Phase III HAVEN 3 and Phase III HAVEN 4 Study in Hemophilia A Show Efficacy

Results from Roche's phase III HAVEN 3 and phase III HAVEN 4 studies, which assessed the administration of Hemlibra (emicizumab) in people with hemophilia A without factor VIII inhibitors, show efficacy.

This morning, Roche released results from its phase III HAVEN 3 and phase III HAVEN 4 studies, which assessed the administration of Hemlibra (emicizumab) prophylaxis every week or every 2 weeks in people with hemophilia A without factor VIII inhibitors, and its phase III HAVEN 4 study, which assessed the administration of Hemlibra prophylaxis administered every 4 weeks in people with hemophilia A with or without factor VIII inhibitors.

“Hemlibra is the first medicine to show superior efficacy to prior factor VIII prophylaxis, the current standard of care therapy, as demonstrated by a statistically significant reduction in treated bleeds in the HAVEN 3 study intra-patient comparison,” stated Johnny Mahlangu, Faculty of Health Sciences, University of the Witwatersrand and NHLS, Johannesburg, South Africa in a recent statement. “Even with current prophylactic treatments, many people with hemophilia A continue to have bleeds that can lead to long-term joint damage, and there is a need for more treatment options.”

Emicizumab prophylaxis is a bispecific factor IXa- and factor X-directed antibody engineered to join factor IXa and factor X, which are necessary proteins in the activation of natural coagulation cascade and restoration of the blood clotting process for people with hemophilia A. It is a prophylactic (preventative) treatment that can be given once weekly by an injection of a ready-to-use solution under the skin (subcutaneously).

Regarding the phase III HAVEN 3 study, adults and adolescents aged 12 years or older without factor VIII inhibitors who received emicizumab prophylaxis every week or every 2 weeks respectively showed a 96% (p<0.0001) and 97% (p<0.0001) reduction in treated bleeds compared to those who received no prophylaxis. Additionally, 60% (95% CI: 42.1; 76.1) of people treated with emicizumab prophylaxis every 2 weeks and 55.6% (95% CI: 38.1; 72.1) of people treated with emicizumab prophylaxis every week encountered 0 bleeds compared to 0% (95% CI: 0.0; 18.5) of people treated with no prophylaxis.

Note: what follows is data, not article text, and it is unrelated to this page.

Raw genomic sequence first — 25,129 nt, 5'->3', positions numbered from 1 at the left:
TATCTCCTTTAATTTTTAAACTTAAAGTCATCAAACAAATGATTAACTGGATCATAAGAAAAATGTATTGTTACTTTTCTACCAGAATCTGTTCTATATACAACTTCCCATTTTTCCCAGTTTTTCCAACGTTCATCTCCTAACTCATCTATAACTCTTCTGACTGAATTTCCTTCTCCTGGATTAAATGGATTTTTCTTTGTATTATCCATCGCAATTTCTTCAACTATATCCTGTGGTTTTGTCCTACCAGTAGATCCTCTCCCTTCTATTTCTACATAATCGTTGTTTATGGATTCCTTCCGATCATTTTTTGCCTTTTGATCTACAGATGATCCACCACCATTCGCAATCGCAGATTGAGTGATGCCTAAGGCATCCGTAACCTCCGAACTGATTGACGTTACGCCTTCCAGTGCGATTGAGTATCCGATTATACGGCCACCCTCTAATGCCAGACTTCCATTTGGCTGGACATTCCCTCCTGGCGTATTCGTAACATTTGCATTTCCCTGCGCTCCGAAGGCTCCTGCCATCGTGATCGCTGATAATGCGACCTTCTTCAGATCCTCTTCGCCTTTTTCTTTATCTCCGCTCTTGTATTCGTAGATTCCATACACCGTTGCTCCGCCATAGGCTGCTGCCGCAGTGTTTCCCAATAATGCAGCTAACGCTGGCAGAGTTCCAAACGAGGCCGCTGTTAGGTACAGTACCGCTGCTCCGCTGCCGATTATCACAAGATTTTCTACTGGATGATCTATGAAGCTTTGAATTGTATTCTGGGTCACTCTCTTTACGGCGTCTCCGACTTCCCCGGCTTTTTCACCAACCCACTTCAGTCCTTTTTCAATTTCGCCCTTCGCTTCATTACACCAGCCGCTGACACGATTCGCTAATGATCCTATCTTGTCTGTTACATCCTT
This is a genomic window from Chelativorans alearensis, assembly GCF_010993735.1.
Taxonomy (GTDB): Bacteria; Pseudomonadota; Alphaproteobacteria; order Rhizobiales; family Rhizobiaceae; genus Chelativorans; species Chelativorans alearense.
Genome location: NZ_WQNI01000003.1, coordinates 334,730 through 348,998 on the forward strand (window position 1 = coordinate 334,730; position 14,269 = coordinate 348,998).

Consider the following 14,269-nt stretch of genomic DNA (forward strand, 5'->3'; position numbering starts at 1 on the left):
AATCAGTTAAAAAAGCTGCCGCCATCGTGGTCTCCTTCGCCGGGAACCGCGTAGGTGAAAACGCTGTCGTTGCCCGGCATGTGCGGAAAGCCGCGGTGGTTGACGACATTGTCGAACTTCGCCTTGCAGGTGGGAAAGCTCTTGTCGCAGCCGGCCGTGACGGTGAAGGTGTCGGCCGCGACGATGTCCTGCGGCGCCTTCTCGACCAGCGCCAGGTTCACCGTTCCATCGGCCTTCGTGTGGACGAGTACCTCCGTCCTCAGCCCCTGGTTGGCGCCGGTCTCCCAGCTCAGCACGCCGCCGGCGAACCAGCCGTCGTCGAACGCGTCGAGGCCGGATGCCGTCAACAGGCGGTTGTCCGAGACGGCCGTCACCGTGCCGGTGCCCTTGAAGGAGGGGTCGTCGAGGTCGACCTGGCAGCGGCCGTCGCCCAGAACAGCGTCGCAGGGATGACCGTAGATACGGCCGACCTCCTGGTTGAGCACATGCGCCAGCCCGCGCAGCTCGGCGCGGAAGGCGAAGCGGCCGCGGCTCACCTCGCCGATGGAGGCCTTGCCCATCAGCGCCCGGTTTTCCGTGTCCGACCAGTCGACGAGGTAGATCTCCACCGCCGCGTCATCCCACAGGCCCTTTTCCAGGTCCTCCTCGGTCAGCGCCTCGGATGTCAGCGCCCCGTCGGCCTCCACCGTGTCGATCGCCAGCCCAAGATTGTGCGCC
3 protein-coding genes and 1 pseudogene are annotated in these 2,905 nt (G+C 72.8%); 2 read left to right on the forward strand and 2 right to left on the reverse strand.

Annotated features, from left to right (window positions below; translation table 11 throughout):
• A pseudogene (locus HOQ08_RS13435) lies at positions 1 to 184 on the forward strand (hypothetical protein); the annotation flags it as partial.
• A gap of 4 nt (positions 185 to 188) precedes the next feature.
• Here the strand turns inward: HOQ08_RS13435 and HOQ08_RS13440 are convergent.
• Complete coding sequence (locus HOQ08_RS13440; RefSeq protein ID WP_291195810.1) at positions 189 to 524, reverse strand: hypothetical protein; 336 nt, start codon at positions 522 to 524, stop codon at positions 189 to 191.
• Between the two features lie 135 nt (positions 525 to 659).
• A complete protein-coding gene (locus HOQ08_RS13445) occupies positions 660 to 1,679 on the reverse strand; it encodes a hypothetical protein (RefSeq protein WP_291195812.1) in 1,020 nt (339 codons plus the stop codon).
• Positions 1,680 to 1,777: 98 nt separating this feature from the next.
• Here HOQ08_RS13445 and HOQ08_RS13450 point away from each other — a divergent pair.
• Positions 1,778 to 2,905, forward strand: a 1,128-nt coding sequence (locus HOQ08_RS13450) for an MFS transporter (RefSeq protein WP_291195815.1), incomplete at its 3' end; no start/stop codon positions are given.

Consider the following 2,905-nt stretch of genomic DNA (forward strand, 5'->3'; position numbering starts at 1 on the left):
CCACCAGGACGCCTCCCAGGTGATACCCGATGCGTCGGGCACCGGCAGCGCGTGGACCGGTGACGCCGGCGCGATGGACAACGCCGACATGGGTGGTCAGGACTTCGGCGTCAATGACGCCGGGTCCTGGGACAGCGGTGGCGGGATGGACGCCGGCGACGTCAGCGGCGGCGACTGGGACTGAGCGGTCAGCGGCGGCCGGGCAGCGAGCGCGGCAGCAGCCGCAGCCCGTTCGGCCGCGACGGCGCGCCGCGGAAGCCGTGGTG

Primarily, in patients who were previously enrolled in a prospect non-interventional study (NIS) in an intra-patient comparison, once weekly emicizumab prophylaxis showed superior efficacy compared to prior factor VIII prophylaxis, which is currently the standard of care for people with hemophilia A without factor VIII inhibitors, as demonstrated by a 68% reduction in (p<0.0001) in treated bleeds. In addition, 93.7% (n=89/95; 95% CI, 86.8; 97.7) of all participants who completed a treatment preference survey favored emicizumab prophylaxis to their previous hemophilia treatment; 97.8% (n=45/46) of those in the intra-patient comparison preferred emicizumab prophylaxis to their prior factor VIII prophylaxis.

No unexpected or serious adverse events (AEs) related to emicizumab prophylaxis were experienced, and the most common AEs were consistent with previous studies and occurred in 5% or more of the HAVEN 3 study subjects as injection site reactions, joint pain (arthralgia), common cold symptoms (nasopharyngitis), headache, upper respiratory tract infection, and influenza.